Due to dwindling numbers of players and escalating miles for road trips, the Oregon School for the Deaf had to let go of football. The school gained soccer, though, bringing Panther Pride to the pitch.
OSD traded out eight-man football for co-ed futbol in 2016. After nearly 70 years of pigskin, Friday night lights are missed in the Panthers Lair, but the students are finding the new excitement in the new sport.
"Oh, I thought 'Way cool!'” OSD senior Jesse Martinez signed. “I felt I could improve myself and get better because I just want to be a success."
Second-year coaches Bo Edmunson and Maryellen Graham direct the co-ed high school soccer club from Salem. While he knows that some students miss the gridiron, Edmunson knew that others would welcome the change to soccer.
“There is a mixed reception. Some students are very loyal to football, they miss it, they lost the football program. But some students were thrilled. They didn't have to play football, they could switch over to soccer immediately,” he signed. “I am very proud of them. I am very proud of the kids. Even though they've never experienced soccer, sometimes we think, 'Wow, we got embarrassed,’ moments, but the kids show up every single day and give 150 percent. And that's all that we can ask of them.”
There are 17 boys and girls on the Panthers' roster, and the players believe having the mixed squad makes them a tighter team.
“Oh, I like it to be a boys and girls team because we can improve all over in skills and defense and offense,” Martinez signed. “We can pick it up from each other being partners with one another, like brother and sisters in a family.”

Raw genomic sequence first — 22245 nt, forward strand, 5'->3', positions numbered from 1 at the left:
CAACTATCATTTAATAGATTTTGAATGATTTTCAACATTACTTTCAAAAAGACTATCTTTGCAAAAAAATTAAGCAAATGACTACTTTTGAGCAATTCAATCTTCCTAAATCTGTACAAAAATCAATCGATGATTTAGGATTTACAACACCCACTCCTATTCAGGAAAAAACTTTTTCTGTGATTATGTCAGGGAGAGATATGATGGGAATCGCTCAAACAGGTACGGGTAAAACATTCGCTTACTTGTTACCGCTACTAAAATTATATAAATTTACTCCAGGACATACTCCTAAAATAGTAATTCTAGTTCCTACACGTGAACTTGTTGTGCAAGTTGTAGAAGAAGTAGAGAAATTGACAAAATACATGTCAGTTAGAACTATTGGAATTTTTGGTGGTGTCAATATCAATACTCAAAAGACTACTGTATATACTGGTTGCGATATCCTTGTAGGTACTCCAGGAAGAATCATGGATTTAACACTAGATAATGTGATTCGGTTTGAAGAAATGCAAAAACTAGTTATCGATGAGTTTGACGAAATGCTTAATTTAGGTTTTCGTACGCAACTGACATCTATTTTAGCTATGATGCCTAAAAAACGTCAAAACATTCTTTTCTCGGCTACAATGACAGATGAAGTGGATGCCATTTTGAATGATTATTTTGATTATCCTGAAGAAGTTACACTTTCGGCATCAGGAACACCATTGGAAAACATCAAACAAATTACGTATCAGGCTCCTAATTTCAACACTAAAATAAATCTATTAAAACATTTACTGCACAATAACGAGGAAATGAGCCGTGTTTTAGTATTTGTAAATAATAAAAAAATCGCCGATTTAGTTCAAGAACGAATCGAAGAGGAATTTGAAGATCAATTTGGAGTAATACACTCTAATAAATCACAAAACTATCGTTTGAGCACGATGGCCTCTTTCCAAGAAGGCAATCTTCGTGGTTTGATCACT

“Really, it's a little bit different because the boys are rougher than me and faster, but we are trying and we are learning how to run every day and trying their practices,” junior Zayra Camodiaz added. “It would be fun to have an all-girls team but there aren't enough girls so it's fun to experience this.”
The OSD team is a collection of kids from all over the state who mainly live in the on-campus dorms. They are a close-knit group at school and on the pitch.
“Since I was in elementary school there was no competition, but I loved playing by myself, not a team,” senior Junior Vealdor signed. “I just did it for enjoyment and as a sophomore, I joined here and it was my first time.
From first-time players to long-time lovers of the sport, the Panthers compete against others small schools in the 1A CASCO League. Edmunson noted how road trips are bringing the players together.
“Our bus ride back home is always full of jokes and game reviews, 'Do you remember that time when the pass went on, that was a good one?'’ he signed. “Or whether they are teasing one another, 'Remember when you got the ball but then you tripped and fell? Oops!'”
The game flow goes a little different for the Panthers since they can't always hear the referees, though they pick up on other cues.
“Obviously, if they are blowing their whistles, our team can't hear,” Edmunson explained. “They are going to keep playing, but most of the time they will catch the other team stop playing and our team will see it and stop too.”
“I am hard of hearing, and I can hear a little bit. So if they are deaf, I wave and tell them to stop so I am helping them and the referee as well” Vealdor added.
Communication and community - it's what makes this soccer team come together as one, and they're always willing to accept more with Panther Pride.
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